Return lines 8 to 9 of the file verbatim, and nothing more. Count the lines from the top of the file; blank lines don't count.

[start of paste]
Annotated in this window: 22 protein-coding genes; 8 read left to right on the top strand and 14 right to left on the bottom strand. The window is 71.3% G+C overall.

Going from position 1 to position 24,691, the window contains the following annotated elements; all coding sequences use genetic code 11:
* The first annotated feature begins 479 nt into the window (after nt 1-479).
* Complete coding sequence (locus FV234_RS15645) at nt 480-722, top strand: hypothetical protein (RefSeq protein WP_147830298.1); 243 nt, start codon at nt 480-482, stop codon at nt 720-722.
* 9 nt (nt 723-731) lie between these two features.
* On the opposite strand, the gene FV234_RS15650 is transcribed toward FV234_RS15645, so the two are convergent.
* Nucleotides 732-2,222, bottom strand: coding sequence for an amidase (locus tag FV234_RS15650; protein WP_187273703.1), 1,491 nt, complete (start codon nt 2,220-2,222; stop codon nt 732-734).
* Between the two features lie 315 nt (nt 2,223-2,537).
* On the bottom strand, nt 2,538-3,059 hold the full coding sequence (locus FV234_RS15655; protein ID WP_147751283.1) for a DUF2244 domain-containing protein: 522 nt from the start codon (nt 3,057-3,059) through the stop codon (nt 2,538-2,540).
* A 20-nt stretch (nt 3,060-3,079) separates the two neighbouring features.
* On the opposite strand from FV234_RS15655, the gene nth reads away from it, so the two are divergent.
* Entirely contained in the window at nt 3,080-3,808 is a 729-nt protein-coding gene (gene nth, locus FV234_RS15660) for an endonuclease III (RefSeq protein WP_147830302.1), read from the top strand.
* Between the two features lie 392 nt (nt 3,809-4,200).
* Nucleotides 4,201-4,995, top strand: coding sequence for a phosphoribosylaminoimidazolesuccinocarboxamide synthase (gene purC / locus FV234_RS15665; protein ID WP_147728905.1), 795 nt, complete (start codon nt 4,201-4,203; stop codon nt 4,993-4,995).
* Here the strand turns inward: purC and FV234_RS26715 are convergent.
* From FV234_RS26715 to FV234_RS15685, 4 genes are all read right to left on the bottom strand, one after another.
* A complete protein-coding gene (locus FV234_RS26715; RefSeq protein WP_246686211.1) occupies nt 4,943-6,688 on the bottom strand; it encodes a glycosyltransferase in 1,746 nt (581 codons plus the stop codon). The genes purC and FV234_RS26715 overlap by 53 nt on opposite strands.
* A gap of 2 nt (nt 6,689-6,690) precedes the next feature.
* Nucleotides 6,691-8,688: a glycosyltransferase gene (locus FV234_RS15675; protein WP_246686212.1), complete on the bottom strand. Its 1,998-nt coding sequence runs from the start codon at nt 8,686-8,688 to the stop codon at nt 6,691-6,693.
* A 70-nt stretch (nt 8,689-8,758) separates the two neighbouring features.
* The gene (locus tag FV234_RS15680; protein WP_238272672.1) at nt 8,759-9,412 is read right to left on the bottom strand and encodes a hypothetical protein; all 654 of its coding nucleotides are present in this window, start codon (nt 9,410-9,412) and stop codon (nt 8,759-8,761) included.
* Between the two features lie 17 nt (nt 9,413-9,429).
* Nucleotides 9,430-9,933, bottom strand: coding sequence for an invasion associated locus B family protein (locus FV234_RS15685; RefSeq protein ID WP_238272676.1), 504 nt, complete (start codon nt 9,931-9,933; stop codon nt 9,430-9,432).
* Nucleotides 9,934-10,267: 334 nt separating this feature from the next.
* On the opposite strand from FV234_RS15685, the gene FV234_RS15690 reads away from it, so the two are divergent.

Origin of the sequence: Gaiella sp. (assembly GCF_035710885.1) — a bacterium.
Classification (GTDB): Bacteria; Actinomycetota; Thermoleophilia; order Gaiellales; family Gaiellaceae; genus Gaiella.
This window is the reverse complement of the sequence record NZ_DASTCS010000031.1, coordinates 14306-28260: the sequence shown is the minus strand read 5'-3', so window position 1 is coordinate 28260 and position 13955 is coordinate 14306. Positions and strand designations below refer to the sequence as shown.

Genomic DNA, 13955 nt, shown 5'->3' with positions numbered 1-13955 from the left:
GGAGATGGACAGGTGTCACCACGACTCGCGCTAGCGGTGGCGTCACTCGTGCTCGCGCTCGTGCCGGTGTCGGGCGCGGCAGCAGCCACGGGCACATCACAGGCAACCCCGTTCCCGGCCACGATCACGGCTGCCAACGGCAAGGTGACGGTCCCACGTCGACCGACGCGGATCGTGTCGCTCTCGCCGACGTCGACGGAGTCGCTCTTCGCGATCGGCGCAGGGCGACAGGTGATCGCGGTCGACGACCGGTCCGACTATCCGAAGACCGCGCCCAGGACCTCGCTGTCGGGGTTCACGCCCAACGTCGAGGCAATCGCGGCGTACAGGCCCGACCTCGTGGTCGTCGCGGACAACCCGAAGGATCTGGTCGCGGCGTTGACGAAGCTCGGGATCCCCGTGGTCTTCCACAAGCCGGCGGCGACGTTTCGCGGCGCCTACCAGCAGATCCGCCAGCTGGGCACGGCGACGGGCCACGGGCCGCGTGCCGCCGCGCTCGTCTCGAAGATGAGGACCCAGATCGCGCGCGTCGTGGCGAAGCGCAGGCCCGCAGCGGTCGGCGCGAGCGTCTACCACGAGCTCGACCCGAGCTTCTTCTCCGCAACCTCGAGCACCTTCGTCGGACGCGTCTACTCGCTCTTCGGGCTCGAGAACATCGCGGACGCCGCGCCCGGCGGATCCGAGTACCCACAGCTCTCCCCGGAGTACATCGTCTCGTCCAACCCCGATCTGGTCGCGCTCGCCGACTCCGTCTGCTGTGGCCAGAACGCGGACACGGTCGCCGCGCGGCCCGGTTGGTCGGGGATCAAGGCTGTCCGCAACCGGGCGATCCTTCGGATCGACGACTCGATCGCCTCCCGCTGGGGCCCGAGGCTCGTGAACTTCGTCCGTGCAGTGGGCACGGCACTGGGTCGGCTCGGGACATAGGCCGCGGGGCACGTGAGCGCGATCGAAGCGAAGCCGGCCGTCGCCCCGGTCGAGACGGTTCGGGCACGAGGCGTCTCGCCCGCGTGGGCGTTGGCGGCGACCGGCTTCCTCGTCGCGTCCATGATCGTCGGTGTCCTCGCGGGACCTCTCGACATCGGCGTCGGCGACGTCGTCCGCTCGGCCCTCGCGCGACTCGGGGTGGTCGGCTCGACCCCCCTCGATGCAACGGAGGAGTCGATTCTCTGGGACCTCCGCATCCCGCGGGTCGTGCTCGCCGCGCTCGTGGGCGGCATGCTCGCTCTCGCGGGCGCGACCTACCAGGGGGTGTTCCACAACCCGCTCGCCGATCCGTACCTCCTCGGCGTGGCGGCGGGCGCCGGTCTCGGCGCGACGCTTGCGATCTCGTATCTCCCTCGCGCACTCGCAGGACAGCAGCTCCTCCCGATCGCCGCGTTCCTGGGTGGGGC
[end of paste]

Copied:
* Between the two features lie 315 nt (nt 2,223-2,537).
* On the bottom strand, nt 2,538-3,059 hold the full coding sequence (locus FV234_RS15655; protein ID WP_147751283.1) for a DUF2244 domain-containing protein: 522 nt from the start codon (nt 3,057-3,059) through the stop codon (nt 2,538-2,540).